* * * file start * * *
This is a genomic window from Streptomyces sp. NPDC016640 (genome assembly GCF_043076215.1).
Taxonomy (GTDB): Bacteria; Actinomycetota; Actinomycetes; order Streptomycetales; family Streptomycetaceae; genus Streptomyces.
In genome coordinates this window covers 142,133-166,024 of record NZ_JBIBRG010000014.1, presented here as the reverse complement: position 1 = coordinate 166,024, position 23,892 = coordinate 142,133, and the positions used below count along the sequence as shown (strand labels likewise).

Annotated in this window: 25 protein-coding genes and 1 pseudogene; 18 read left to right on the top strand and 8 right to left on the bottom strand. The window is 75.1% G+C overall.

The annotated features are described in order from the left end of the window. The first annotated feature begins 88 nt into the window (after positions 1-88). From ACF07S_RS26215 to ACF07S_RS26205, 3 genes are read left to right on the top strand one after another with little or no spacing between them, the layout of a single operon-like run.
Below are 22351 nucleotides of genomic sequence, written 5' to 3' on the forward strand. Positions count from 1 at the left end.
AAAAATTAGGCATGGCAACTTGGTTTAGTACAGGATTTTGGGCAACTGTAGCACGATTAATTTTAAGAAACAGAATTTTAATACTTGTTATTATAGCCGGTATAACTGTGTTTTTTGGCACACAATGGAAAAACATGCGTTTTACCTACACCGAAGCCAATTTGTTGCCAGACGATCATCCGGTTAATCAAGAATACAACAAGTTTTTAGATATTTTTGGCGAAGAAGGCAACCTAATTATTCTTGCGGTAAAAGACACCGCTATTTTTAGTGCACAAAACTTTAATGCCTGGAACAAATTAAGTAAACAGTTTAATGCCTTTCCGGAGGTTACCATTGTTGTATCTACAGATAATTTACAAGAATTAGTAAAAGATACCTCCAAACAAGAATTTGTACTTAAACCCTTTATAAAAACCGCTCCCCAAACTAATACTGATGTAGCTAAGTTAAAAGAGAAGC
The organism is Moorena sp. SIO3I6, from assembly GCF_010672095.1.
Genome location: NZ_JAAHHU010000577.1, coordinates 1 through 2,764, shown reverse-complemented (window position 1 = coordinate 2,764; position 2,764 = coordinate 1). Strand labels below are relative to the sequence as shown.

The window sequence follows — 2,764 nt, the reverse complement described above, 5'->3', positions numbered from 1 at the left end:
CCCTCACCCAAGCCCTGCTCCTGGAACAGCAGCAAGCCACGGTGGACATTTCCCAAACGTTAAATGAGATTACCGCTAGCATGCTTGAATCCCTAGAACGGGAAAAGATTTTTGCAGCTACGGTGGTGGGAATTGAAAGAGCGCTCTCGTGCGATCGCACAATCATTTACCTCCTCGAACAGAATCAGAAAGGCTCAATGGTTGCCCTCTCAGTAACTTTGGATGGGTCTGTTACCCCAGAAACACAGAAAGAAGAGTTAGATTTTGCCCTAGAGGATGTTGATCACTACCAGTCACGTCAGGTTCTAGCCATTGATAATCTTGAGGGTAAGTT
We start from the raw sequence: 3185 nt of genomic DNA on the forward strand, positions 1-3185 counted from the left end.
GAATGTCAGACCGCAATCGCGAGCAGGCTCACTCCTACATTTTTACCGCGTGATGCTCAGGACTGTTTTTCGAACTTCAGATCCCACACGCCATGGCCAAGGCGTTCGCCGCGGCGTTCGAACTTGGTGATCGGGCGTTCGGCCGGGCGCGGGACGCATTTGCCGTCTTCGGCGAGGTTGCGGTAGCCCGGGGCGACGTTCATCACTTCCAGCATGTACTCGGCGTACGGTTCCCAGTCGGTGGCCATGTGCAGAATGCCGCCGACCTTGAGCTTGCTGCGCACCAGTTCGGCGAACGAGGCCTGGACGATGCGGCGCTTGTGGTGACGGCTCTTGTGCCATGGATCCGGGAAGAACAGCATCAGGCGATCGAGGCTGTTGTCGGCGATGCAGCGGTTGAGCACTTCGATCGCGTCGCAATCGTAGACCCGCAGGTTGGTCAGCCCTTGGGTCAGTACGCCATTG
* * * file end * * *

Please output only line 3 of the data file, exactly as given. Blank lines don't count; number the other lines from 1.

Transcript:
In genome coordinates this window covers 142,133-166,024 of record NZ_JBIBRG010000014.1, presented here as the reverse complement: position 1 = coordinate 166,024, position 23,892 = coordinate 142,133, and the positions used below count along the sequence as shown (strand labels likewise).